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New Class Of Stars Identified Through Minute Variations In Brightness

June 12, 2013
Image Caption: This spectacular group of young stars is the open star cluster NGC 3766 in the constellation of Centaurus (The Centaur). Very careful observations of these stars by a group from the Geneva Observatory using the Swiss 1.2-meter Leonhard Euler Telescope at ESO’s La Silla Observatory in Chile have shown that 36 of the stars are of a new and unknown class of variable star. This image was taken with the MPG/ESO 2.2-meter telescope at the La Silla Observatory. Credit: ESO [ Full Size Image ]

[ Watch the Videos: The Star Cluster NGC 3766 | Zooming in on the Star Cluster NGC 3766 ]

Lee Rannals for redOrbit.com – Your Universe Online

Astronomers writing in the journal Astronomy & Astrophysics say they have discovered a new type of variable star.

The Swiss astronomers discovered the new class of variable stars by measuring minute variations in stellar brightness. The new results are based on regular measurements of the brightness of more than three thousand stars in the open star cluster NGC 3766 over a period of seven years. They were able to reveal how 36 of the cluster’s stars followed an unexpected pattern in tiny variations in their brightness at the level of 0.1 percent of the stars’ normal brightness.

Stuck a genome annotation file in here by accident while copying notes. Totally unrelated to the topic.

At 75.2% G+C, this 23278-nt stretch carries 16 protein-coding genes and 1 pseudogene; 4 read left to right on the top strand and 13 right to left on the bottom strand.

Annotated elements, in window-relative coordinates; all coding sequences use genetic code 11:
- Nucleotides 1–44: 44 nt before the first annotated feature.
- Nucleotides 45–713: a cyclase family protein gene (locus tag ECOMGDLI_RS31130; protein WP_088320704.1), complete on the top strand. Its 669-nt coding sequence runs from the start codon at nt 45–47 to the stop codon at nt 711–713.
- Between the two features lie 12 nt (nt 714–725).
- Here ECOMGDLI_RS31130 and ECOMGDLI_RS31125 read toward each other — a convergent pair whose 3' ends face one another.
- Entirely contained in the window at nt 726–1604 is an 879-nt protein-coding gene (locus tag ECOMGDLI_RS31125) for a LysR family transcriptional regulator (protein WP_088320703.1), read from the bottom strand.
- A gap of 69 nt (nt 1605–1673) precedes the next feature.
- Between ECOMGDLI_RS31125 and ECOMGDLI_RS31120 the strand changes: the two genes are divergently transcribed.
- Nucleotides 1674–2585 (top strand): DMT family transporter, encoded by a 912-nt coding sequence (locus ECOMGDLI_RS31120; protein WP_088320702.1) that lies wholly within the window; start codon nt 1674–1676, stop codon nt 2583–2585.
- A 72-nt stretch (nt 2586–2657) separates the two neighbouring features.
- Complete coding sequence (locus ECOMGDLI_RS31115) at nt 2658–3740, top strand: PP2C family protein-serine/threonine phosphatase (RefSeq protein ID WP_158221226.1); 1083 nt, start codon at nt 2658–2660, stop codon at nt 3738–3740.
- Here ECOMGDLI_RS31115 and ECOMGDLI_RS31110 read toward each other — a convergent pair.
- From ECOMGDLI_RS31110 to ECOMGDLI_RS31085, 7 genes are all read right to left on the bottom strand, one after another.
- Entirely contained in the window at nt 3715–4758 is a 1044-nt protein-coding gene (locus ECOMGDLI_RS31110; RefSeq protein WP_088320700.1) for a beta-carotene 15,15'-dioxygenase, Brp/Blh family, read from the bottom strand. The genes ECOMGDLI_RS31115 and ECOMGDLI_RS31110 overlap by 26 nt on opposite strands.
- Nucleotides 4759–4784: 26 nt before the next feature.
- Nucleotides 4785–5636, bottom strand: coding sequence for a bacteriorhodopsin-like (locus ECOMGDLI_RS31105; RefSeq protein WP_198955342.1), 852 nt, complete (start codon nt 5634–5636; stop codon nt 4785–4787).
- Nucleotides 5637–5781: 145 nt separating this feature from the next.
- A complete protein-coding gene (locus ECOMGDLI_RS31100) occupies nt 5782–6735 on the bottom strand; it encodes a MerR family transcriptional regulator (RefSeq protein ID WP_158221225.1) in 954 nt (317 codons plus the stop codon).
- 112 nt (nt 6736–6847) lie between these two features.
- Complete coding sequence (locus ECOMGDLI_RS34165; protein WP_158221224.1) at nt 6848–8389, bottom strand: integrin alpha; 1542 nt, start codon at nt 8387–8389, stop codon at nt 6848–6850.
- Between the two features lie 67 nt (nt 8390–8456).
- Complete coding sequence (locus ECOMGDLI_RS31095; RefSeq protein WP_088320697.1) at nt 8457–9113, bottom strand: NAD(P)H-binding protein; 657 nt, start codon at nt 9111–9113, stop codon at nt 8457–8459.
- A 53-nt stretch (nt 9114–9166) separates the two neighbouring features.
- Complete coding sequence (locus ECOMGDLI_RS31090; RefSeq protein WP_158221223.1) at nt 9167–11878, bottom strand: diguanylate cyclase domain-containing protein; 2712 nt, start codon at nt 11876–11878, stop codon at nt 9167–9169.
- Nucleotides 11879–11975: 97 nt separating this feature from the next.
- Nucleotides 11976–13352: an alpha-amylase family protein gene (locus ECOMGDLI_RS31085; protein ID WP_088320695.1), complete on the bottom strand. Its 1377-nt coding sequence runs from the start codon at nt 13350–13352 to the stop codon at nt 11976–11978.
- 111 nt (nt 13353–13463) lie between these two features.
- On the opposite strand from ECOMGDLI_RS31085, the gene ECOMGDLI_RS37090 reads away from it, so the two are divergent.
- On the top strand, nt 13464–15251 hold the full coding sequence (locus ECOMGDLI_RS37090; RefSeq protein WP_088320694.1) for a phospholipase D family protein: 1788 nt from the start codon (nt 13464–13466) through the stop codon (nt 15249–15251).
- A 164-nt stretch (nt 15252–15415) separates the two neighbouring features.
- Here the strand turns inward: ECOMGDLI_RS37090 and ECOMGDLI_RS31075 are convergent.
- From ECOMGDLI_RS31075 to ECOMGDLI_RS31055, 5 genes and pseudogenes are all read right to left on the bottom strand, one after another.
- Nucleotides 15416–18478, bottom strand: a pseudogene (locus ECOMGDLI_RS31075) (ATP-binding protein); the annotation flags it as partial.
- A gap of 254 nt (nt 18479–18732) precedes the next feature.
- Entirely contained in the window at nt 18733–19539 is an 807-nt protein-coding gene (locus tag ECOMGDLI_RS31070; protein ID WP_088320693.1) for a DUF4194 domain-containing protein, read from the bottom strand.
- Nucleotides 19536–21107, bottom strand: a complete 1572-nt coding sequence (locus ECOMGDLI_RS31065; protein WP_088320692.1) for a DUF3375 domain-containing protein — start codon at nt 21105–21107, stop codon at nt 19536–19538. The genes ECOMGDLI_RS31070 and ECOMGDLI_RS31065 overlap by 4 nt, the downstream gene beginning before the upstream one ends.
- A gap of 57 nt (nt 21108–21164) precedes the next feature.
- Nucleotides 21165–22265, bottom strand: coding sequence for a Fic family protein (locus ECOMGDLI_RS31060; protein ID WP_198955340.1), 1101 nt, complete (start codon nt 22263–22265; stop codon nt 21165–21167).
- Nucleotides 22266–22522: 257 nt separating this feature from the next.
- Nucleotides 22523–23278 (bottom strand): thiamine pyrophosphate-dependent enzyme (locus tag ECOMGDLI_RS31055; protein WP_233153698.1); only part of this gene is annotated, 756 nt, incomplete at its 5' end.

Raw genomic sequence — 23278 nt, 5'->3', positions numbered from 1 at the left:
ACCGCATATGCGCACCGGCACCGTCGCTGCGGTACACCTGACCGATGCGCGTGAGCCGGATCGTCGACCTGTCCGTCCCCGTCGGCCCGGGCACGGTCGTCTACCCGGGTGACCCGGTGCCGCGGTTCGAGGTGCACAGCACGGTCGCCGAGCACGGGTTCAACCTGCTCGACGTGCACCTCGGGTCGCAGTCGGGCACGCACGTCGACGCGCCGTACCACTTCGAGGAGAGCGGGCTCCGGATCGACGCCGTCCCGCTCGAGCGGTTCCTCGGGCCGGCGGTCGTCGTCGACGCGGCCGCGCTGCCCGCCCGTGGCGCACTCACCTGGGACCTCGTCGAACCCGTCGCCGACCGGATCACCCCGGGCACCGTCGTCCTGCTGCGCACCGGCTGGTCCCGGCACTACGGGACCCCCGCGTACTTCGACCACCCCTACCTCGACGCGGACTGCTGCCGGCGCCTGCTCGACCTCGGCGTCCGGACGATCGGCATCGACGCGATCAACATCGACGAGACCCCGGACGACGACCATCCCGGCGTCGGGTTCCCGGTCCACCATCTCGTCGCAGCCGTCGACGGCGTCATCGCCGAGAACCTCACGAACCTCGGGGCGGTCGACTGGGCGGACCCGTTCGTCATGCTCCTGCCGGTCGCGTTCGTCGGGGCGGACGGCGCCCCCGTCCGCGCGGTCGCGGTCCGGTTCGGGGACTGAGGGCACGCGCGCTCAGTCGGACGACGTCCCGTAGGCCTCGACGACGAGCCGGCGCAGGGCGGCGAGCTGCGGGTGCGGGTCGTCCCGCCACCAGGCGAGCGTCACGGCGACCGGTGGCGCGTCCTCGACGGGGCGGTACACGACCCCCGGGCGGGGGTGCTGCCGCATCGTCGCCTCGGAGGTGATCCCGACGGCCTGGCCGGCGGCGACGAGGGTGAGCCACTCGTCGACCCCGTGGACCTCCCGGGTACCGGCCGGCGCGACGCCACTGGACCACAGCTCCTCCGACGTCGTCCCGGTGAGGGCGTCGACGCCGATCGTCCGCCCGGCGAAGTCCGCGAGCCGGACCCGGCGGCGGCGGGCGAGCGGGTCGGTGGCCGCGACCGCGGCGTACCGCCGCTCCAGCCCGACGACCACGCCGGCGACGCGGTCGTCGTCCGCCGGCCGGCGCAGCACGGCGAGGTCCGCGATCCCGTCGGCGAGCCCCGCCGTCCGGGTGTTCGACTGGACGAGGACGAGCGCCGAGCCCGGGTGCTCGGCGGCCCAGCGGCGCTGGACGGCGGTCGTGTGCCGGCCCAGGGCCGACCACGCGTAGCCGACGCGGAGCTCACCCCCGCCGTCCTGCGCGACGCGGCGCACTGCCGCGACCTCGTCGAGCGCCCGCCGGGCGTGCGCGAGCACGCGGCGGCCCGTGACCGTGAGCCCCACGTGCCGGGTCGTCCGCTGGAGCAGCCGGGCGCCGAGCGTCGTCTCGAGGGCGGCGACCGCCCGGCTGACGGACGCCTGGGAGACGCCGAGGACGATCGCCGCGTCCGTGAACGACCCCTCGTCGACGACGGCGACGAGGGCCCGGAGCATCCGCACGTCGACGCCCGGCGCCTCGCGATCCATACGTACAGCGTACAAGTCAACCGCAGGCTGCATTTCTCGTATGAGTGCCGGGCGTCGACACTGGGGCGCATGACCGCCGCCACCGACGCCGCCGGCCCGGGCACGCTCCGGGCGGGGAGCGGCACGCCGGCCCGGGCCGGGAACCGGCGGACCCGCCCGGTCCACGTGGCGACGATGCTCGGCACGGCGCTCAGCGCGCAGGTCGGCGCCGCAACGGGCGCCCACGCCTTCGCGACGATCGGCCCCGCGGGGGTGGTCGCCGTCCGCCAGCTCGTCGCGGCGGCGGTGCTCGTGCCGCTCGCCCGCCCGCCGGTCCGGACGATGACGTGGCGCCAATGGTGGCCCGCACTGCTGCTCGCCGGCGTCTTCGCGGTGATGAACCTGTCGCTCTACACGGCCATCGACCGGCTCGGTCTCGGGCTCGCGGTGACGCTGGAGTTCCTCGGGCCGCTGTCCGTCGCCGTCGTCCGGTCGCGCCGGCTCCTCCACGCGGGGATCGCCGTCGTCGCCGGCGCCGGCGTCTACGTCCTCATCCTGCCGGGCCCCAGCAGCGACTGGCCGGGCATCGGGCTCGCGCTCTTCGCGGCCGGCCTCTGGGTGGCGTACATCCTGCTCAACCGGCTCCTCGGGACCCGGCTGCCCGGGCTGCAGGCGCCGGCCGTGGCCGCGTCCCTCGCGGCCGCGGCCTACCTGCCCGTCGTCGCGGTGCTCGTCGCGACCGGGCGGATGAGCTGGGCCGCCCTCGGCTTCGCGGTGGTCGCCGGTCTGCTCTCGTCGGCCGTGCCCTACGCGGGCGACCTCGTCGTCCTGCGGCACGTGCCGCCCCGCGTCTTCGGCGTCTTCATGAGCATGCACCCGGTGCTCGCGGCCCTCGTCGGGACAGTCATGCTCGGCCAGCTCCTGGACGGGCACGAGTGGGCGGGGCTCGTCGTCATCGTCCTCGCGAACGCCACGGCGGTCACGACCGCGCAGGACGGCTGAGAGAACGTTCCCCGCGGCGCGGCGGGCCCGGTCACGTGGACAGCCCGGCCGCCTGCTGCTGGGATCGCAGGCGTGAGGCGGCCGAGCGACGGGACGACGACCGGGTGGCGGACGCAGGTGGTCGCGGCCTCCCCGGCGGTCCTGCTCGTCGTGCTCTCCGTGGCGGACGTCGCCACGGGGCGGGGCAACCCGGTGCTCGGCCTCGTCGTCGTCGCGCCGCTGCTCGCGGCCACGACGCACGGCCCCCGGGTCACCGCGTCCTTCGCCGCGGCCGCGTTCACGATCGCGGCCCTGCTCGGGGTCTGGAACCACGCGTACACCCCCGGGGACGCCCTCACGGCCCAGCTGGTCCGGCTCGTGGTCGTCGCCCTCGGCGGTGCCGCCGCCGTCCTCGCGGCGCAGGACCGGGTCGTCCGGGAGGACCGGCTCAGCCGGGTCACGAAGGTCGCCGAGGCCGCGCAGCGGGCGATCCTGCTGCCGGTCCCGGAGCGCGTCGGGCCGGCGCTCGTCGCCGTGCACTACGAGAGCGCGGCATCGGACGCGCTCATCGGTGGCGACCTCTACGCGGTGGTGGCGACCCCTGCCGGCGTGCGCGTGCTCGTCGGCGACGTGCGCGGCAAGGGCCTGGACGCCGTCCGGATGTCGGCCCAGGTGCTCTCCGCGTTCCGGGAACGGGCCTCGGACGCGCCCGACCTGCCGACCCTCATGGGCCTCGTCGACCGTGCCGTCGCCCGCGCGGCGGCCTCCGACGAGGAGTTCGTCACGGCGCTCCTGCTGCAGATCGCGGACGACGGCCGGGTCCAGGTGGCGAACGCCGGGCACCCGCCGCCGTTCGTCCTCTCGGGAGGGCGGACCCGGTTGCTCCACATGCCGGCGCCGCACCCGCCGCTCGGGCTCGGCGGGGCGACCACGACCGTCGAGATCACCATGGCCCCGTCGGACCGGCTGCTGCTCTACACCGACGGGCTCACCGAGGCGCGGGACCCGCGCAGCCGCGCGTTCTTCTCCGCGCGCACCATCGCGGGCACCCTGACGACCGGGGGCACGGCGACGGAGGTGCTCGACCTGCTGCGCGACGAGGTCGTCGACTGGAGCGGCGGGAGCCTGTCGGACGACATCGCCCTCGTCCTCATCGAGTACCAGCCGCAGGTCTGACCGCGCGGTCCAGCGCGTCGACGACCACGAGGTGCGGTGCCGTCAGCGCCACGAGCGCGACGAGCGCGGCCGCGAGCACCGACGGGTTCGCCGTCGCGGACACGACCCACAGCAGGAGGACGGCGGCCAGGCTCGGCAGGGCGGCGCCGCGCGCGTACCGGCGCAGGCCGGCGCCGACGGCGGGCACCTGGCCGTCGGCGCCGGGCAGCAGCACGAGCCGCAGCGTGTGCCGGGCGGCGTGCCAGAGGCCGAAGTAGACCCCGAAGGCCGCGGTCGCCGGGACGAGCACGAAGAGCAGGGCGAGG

According to the researchers, the observed variations had a period between about two and 20 hours. The stars are somewhat hotter and brighter than the Sun.

“We have reached this level of sensitivity thanks to the high quality of the observations, combined with a very careful analysis of the data,” says Nami Mowlavi, leader of the research team, “but also because we have carried out an extensive observation program that lasted for seven years. It probably wouldn´t have been possible to get so much observing time on a bigger telescope.”

Many stars are known as variable because their apparent brightness changes over time. How the brightness of these stars change depend on properties of their interiors.

“The very existence of this new class of variable stars is a challenge to astrophysicists,” says Sophie Saesen, another team member. “Current theoretical models predict that their light is not supposed to vary periodically at all, so our current efforts are focused on finding out more about the behavior of this strange new type of star.”

The team is still unsure what causes the variability within the stars, but they spin at speeds that are more than half of their critical velocity.

“In those conditions, the fast spin will have an important impact on their internal properties, but we are not able yet to adequately model their light variations,” explains Mowlavi. “We hope our discovery will encourage specialists to address the issue in the hope of understanding the origin of these mysterious variations.”

This isn’t the first time astronomers have identified a new type of star in the last decade. In 2006 astronomers of the University of Manchester´s Jodrell Bank Observatory led an international team to find a new kind of cosmic object which sends out radio flashes. These flashes are very short and rare, lasting for just one-hundredth of a second.


Source: Lee Rannals for redOrbit.com - Your Universe Online